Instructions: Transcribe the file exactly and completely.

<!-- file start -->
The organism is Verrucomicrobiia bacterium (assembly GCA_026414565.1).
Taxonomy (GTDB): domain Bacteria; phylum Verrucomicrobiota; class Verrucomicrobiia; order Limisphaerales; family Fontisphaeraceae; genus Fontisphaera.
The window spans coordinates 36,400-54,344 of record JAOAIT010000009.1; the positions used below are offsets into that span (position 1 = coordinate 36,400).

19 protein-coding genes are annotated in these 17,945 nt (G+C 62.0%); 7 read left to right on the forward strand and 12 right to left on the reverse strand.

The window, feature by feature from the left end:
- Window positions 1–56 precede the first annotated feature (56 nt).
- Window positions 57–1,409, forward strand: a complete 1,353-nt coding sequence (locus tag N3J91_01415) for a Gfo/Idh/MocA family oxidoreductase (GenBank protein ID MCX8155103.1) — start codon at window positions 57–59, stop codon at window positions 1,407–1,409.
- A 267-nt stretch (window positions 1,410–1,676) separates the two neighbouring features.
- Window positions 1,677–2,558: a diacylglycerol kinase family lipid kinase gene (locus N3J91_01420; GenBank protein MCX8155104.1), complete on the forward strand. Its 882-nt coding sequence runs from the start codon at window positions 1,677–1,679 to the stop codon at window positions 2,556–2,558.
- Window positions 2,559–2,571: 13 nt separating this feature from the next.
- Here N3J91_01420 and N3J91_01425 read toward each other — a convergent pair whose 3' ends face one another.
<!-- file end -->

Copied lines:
The organism is Verrucomicrobiia bacterium (assembly GCA_026414565.1).
Taxonomy (GTDB): domain Bacteria; phylum Verrucomicrobiota; class Verrucomicrobiia; order Limisphaerales; family Fontisphaeraceae; genus Fontisphaera.
The window spans coordinates 36,400-54,344 of record JAOAIT010000009.1; the positions used below are offsets into that span (position 1 = coordinate 36,400).

19 protein-coding genes are annotated in these 17,945 nt (G+C 62.0%); 7 read left to right on the forward strand and 12 right to left on the reverse strand.

The window, feature by feature from the left end:
- Window positions 1–56 precede the first annotated feature (56 nt).
- Window positions 57–1,409, forward strand: a complete 1,353-nt coding sequence (locus tag N3J91_01415) for a Gfo/Idh/MocA family oxidoreductase (GenBank protein ID MCX8155103.1) — start codon at window positions 57–59, stop codon at window positions 1,407–1,409.
- A 267-nt stretch (window positions 1,410–1,676) separates the two neighbouring features.
- Window positions 1,677–2,558: a diacylglycerol kinase family lipid kinase gene (locus N3J91_01420; GenBank protein MCX8155104.1), complete on the forward strand. Its 882-nt coding sequence runs from the start codon at window positions 1,677–1,679 to the stop codon at window positions 2,556–2,558.
- Window positions 2,559–2,571: 13 nt separating this feature from the next.
- Here N3J91_01420 and N3J91_01425 read toward each other — a convergent pair whose 3' ends face one another.